The position is not as clear where the court in which the claim is brought does not have the jurisdiction to tax solicitor/client costs (eg the Magistrates Court). The Full Court of the South Australian Supreme Court in in King William Law Chambers v Mobitel (International) Pty Ltd (1981) 29 SASR 316 decided such a court cannot examine the quantum of the claim – rather it should adjourn the proceeding to permit a taxation (and if that doesn’t happen it is evidence that the defendant accepts the charges as reasonable and proper). However the Full Court of the Federal Court suggested to the contrary in Re Jozef Titan v Romano and Co  FCA 430 – saying that the ACT Magistrates Court could deal with quantum – even after the time for taxation had expired. However the Full Court relied upon legislation that invested the Magistrates Court with the same power as the Supreme Court in respect of proceedings before it – something akin to our (Victorian) Magistrates Rule 1.12, although that Rule gives the Magistrates Court a discretion to follow Supreme Court practice. What is clear is that the Magistrates Court can decide: if a retainer exists between the plaintiff solicitor and defendant client (Bar Chambers) ie the liability question as opposed to quantum. Also, putting aside the question of whether it can tax the solicitor’s costs, I can’t think of any reason why the Magistrates Court could not decide any counterclaim made or set-off pleaded by the client (eg for loss suffered through the solicitor’s negligence or failure to follow instructions).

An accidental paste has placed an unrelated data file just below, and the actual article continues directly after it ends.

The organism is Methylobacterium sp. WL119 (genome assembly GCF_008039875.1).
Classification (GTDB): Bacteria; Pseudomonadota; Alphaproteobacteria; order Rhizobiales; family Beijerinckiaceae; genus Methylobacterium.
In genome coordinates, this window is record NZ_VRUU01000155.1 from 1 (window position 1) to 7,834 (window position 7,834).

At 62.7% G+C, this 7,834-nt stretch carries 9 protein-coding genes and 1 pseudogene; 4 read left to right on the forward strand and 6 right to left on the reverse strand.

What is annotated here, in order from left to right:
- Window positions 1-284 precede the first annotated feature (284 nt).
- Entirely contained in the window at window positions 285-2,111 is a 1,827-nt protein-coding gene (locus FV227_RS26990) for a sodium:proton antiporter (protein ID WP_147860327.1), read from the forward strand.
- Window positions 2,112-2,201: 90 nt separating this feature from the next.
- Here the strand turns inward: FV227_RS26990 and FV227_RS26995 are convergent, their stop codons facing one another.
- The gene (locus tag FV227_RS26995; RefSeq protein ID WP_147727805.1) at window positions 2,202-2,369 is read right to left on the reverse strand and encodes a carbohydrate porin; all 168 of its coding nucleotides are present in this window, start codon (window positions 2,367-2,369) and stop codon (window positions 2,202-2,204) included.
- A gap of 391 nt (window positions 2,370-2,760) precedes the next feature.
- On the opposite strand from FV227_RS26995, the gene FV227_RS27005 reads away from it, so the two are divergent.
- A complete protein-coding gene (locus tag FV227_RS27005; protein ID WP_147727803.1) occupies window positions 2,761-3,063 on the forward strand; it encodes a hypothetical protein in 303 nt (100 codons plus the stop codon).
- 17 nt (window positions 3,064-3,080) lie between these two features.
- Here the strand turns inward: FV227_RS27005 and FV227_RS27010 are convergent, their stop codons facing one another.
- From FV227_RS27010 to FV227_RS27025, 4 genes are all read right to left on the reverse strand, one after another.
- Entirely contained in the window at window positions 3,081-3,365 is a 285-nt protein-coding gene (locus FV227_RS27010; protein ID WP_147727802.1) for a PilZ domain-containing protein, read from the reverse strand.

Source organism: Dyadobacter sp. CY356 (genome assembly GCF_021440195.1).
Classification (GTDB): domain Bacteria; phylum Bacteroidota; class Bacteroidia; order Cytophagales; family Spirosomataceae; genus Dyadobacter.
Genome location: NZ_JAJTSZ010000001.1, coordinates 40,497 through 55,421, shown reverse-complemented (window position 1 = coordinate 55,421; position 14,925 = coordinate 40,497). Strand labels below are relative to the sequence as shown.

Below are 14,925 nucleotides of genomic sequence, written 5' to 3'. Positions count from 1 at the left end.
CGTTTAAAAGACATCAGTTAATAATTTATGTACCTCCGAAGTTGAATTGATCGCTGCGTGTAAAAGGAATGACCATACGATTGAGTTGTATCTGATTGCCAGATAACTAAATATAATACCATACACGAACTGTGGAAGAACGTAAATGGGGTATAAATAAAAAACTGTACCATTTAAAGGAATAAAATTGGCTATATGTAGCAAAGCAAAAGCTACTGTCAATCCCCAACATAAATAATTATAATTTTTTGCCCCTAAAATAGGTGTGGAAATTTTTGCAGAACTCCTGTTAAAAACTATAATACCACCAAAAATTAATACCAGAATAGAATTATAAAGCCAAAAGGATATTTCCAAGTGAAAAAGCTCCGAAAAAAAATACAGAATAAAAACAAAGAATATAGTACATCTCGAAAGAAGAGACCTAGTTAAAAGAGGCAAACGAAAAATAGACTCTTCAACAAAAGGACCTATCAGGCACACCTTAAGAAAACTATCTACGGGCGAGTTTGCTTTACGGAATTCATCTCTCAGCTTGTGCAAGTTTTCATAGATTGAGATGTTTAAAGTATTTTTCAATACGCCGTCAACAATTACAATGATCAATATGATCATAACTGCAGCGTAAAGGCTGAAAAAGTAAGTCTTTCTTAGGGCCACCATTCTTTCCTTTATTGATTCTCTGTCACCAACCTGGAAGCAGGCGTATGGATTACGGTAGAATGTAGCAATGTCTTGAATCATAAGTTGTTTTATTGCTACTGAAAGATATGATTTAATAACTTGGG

I have been unable to find any Victorian authority of real assistance. Balmford J in Williamson v Macken (unreported, 21 May 1996 – available through the Supreme Court library web site) seems to accept that Bar Chambers is correct. In the earlier case of Delahunty v Howell (unreported, 12 May 1993) Gray J notes, without suggesting it was inappropriate, that a Magistrate had entertained a challenge to the quantum of solicitor’s costs.
In South Australia the Magistrates Court has power to require the solicitor to get the costs taxed: see Von Doussas Legal Pty Ltd v Nasr  SASC 246 at para 68.